Spink Shreves is all set to hold a spectacular sale later this month: its August 2011 Collector's Series Sale. These sales are always greatly anticipated for the depth and variety on offer.
One source for material is The Estate of Raymond L. "Pat" Buse, Jr which is a voluminous collection containing mint never hinged stamps of the world. Then there is the Christopher C Smith Collection of Classic India.
We'll be bringing you some more details from the catalogue soon, but in the meantime, here are two nuggets of American history nestled in the early stages of the auction:
Firstly, there is a Thomas Jefferson cover featuring a 'free' frank marked by him as President on the folded cover addressed in his hand to Mr. James Dinsmore at Monticello, near Milton.
There is a red "Washn. City/June 26" datestamp and matching straightline 'FREE' handstamp, with just a few light scattered toned spots well away from the signature. It is very fine, and the most desirable form of the Thomas Jefferson frank.
More exciting still, from nearly a century on, is an undelivered letter sent to a soldier unable to receive it because he had lost his life at the Battle of Little Bighorn, also known as Custer's Last Stand.
Manuscript notation in red tells the intended reader "John S. Hiley was Killed in Battle on Little Big Horn River M.T. June 25 76" and matching text "Dead letter Office" all appears on the reverse of the cover from England.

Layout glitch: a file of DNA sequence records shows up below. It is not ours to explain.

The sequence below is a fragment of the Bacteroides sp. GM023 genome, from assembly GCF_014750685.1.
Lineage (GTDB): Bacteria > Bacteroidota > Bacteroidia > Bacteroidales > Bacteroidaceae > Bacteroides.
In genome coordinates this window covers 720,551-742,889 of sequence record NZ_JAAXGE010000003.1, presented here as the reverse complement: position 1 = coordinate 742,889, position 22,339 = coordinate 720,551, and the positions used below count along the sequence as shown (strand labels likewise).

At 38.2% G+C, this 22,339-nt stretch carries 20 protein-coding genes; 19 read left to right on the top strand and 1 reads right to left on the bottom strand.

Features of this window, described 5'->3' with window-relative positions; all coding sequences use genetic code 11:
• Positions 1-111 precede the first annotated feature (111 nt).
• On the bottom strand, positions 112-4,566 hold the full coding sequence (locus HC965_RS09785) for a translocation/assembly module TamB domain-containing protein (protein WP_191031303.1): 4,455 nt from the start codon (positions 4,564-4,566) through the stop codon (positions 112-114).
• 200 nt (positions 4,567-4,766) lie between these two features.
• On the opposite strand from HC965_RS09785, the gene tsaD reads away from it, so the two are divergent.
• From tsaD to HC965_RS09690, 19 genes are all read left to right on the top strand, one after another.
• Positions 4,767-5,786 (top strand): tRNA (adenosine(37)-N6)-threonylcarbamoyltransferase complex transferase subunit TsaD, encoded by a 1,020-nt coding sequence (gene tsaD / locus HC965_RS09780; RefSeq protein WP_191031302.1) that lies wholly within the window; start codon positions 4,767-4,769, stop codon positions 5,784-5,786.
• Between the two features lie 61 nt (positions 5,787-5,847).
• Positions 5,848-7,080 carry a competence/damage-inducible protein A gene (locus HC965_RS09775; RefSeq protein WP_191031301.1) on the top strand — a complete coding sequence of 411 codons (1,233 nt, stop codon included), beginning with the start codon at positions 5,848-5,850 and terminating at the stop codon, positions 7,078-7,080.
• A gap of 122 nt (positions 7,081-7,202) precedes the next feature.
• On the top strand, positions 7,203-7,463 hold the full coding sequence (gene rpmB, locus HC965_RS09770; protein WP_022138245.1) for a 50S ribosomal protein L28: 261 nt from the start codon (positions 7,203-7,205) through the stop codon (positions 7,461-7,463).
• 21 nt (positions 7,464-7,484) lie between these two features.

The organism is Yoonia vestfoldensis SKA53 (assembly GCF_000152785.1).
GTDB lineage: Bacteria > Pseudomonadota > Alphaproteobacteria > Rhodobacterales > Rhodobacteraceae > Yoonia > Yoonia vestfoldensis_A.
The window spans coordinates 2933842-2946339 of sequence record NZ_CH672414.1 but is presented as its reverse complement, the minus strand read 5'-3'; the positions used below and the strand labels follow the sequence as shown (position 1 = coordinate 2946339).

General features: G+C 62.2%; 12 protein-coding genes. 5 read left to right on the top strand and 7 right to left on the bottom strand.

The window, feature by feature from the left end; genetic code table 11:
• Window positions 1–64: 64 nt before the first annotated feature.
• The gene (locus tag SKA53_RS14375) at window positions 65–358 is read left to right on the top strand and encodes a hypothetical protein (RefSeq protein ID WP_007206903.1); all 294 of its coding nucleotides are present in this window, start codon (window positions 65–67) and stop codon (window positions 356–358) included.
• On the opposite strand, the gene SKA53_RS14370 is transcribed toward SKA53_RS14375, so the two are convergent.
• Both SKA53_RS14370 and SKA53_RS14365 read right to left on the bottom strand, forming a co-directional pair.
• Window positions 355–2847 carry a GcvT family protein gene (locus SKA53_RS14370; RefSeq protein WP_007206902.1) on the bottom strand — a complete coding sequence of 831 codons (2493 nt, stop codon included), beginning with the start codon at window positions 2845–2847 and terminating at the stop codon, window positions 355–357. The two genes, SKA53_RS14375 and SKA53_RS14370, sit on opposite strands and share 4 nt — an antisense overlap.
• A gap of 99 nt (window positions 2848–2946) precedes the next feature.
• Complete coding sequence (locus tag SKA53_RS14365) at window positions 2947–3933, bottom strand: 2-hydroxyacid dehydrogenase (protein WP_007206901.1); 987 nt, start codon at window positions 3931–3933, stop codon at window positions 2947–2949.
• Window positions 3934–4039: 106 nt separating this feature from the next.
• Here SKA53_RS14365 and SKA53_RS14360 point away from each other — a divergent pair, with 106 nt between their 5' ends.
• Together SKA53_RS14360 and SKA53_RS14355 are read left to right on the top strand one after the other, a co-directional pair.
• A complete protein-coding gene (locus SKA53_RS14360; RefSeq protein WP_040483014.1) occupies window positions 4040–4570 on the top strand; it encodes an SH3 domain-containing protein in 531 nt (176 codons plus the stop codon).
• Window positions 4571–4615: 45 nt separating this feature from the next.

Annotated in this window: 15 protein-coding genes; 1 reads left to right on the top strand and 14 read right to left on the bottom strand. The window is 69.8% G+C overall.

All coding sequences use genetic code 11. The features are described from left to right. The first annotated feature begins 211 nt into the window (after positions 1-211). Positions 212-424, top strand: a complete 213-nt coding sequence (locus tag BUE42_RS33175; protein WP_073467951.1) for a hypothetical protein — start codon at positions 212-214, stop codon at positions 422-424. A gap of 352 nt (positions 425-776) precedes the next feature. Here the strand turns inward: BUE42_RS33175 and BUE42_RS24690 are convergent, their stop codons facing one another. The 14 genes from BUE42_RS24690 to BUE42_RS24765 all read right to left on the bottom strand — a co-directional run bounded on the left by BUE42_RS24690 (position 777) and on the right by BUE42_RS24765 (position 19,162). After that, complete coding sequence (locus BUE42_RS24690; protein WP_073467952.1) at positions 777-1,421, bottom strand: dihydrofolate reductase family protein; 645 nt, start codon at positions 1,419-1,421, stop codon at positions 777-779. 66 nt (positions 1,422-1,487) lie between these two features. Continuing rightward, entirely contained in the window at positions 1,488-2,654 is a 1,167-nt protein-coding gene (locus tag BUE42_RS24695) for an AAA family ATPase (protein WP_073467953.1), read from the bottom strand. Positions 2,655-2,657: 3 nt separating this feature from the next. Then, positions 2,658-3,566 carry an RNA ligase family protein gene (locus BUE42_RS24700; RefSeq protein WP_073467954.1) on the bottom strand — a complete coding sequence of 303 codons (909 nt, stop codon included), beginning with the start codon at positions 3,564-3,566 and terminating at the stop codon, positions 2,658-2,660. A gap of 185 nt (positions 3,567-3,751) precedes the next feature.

The cover is franked by a left wing margin single of the 1873 3d Rose, Plate 19, tied by "Margate/Jy 30, 76" duplex postmark.
It is addressed to "John S. Hiley, 'E Troop' 7 Cavalry, Fort Abe Lincoln, Dakotah, United States of America" and in another hand "Bighorn Expedition," then marked "Dead" and in red "Dead" and "over,".
A faint red circular date stamp also ties the stamp. On the reverse there is a partial "Fort Abraham Lincoln, Dak/Oct 8" postmark and a blue triangular "Dead Letter Office/U.S.A./Oct 13, 76" handstamp, which is very fine.
It is a fabulous and historical cover addressed to a member of General Custer's 7th Cavalry while on the Little Bighorn Expedition against the Sioux Nation. Custer, regarded as a Civil War hero was killed, and the later retaliation crushed the Sioux.
Hiley had a history of his own. Born John Stuart Stuart-Forbes on May 28, 1849, he left England at 22, possibly fleeing a gambling debt, and adopted his brother-in-law's surname. He was reportedly found just a few feet from Custer's body.
The cover is expected to sell for $15,000-20,000 in Spink Shreves' auction which takes place on August 19-20 in New York.